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In the video, a male bird — black with metallic-blue throat feathers — sits on a branch looking pretty much like an average bird, until a russet-colored female approaches.

With her arrival, he suddenly transforms himself into a pair of huge black oval-shaped sails with a thin-pointed azure arrow zipping back and forth between them at a ticktock rhythm, somehow making the sound of a fan being swiped repeatedly through midair. The connection between the bird of a moment before and this outsized wingspan apparatus is almost impossible to make.

The female is very intrigued indeed.

The Magnificent Riflebird (yes, that’s its name) is one of 39 species of birds-of-paradise documented in the field by National Geographic photographer Tim Laman and ornithologist Edwin Scholes in New Guinea and Australia over the past eight years. The males of these species can be astonishing in appearance. But it’s their behavior, especially their shape-shifting abilities, that can floor you.

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Laman and Scholes bring their marvelous findings to Seattle Sunday through Tuesday as part of Benaroya Hall’s “National Geographic Live!” series. The program, titled “Birds of Paradise: Extreme, Bizarre, Extraordinary,” will be “a really good multimedia mix,” Scholes and Laman promised in a phone interview earlier this month.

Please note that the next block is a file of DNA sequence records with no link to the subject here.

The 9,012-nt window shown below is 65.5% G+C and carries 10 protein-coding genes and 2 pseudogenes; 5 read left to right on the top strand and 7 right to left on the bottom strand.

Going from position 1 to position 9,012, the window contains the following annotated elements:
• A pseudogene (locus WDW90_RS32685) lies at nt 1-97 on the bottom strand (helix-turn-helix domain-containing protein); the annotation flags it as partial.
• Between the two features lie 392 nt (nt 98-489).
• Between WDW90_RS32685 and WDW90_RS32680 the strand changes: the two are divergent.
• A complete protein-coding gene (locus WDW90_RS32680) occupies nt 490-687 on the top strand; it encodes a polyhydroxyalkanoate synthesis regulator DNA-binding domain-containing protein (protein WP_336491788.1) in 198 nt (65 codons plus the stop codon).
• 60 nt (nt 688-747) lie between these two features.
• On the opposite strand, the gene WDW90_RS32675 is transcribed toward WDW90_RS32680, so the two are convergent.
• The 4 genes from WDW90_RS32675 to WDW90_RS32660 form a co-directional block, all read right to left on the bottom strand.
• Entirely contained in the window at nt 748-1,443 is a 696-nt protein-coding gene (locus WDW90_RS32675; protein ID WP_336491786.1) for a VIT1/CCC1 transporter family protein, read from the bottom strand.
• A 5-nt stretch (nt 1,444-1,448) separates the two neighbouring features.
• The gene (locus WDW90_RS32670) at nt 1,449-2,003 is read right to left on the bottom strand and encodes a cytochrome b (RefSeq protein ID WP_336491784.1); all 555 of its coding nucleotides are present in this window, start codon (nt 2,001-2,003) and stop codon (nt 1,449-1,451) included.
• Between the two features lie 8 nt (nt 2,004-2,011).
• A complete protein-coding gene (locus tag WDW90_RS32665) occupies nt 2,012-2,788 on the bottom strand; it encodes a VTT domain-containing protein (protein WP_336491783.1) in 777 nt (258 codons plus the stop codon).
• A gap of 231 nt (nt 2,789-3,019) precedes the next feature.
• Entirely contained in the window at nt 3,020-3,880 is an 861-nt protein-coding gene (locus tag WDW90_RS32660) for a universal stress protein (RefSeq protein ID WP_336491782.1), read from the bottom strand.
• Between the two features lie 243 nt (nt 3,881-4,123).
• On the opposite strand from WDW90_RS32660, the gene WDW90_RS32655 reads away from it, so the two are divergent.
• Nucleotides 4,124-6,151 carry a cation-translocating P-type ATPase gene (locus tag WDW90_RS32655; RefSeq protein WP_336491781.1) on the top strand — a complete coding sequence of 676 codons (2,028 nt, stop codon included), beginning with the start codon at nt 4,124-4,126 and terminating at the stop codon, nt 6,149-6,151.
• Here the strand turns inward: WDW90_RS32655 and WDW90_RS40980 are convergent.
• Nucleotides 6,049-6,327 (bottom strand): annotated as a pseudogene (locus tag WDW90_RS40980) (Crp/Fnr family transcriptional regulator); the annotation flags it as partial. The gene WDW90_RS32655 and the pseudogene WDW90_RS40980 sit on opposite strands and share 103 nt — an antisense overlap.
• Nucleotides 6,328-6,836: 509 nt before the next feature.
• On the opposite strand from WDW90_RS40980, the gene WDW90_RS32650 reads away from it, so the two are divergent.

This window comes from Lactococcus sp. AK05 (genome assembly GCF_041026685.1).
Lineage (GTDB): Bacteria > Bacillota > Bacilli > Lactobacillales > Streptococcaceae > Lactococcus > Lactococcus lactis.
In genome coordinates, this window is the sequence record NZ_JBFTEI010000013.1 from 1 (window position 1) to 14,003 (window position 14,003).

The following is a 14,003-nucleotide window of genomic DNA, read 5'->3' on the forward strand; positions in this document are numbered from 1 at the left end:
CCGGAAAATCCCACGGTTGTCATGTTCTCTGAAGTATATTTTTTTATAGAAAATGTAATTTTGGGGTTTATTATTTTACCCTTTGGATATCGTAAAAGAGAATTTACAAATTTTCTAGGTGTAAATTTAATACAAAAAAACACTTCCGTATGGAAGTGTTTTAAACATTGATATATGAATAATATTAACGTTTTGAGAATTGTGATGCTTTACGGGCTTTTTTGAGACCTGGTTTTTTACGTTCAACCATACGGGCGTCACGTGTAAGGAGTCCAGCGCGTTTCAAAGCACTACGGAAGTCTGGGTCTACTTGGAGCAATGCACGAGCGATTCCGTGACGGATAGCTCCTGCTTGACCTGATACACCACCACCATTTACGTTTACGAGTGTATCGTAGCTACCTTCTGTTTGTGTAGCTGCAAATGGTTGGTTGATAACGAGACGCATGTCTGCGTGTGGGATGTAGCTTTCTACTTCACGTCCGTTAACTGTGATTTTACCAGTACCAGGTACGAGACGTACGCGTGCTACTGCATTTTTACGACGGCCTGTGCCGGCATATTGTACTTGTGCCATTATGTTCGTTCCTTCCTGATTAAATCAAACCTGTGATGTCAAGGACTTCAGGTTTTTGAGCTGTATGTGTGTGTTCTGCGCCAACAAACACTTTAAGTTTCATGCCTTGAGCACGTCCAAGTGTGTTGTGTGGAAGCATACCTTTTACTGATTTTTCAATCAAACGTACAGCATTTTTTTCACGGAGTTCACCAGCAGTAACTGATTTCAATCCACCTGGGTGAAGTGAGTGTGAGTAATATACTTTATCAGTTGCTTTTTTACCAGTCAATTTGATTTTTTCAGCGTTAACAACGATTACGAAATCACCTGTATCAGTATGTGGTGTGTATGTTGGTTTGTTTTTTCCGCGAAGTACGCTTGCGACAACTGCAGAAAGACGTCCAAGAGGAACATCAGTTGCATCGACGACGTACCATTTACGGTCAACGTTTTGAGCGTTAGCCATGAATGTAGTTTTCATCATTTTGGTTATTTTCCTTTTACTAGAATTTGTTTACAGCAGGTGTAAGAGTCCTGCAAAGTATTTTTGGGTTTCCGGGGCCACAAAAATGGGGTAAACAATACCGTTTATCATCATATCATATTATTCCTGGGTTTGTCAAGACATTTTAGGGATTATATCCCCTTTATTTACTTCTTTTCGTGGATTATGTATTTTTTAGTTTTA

The two men have also collaborated on a gorgeous and deeply informative coffee-table book, “Birds of Paradise: Revealing the World’s Most Extraordinary Birds”
(National Geographic/Cornell Lab of Ornithology, 228 pp., $50). A related exhibit, “Birds of Paradise: Amazing Avian Evolution,” is on display at the National Geographic Museum in Washington, D.C., through May 12, and is scheduled to travel afterward.

As Scholes explains, birds-of-paradise belong to the Corvoidea family and are, in a sense, “little more than glorified crows.” They’re evolutionary oddities, and like the peacock (whose tail famously made Charles Darwin “sick” because it seemed to run counter to all practical evolutionary purpose), they illustrate sexual selection at work.

In sexual selection, eye-catching male traits and behaviors are chosen by females from generation to generation, until those traits become, to human eyes at least, downright outlandish. Take the King of Saxony Bird-of-Paradise. Its two ornamental plumes, projecting out either side of the male’s head, can be twice as long as the bird’s body, and bear no resemblance to any other of its feathers.

The Twelve-wired Bird-of-Paradise is stranger still. Its wispy black “wires,” though they seem part of the male’s tail, are actually extensions of its yellow breast feathers. During courtship, the male swipes them back and forth across the female’s face. The best swiper wins the chance to mate.

“We find the birds-of-paradise intriguing,” Laman and Scholes write, “because they stray far from our mental image of a normal bird. They remind us of mythical creatures from another age and challenge our preconceptions of nature.”